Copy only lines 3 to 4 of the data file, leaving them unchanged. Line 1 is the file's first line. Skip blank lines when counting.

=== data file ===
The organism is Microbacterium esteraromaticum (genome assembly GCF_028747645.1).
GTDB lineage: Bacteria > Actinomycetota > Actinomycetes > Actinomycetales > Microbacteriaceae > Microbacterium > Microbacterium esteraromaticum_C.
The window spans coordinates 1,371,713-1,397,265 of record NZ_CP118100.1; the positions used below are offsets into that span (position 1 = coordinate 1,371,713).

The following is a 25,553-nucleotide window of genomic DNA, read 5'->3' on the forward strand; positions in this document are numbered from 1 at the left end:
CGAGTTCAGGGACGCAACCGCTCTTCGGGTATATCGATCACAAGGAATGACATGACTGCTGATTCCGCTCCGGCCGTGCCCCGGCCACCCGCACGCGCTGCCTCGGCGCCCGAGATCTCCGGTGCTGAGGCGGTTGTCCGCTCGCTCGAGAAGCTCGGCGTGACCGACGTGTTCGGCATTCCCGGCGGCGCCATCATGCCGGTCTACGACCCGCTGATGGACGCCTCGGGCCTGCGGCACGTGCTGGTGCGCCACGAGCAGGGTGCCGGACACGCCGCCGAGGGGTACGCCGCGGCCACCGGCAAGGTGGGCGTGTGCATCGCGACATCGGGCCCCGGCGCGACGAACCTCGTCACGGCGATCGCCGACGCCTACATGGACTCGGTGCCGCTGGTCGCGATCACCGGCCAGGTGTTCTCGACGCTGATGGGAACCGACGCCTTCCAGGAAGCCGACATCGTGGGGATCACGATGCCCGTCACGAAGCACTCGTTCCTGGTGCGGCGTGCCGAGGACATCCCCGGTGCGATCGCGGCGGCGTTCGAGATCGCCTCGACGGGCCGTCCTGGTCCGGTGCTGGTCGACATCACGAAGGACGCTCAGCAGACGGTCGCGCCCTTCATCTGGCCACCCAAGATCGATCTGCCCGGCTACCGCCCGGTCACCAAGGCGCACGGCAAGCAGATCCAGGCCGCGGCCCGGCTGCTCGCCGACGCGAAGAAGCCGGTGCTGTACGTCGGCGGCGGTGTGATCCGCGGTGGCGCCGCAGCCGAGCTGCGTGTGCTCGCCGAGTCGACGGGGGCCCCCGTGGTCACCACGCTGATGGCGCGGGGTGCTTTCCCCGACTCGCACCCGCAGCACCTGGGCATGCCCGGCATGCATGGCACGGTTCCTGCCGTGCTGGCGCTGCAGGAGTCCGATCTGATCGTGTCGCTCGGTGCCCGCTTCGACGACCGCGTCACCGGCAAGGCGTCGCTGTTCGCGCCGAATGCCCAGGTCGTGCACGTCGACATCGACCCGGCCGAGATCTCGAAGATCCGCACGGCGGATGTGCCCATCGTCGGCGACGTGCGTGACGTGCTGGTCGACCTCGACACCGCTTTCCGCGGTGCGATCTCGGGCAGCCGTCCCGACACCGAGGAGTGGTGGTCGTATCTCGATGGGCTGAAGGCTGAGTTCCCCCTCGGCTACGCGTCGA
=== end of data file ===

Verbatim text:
The window spans coordinates 1,371,713-1,397,265 of record NZ_CP118100.1; the positions used below are offsets into that span (position 1 = coordinate 1,371,713).

The following is a 25,553-nucleotide window of genomic DNA, read 5'->3' on the forward strand; positions in this document are numbered from 1 at the left end: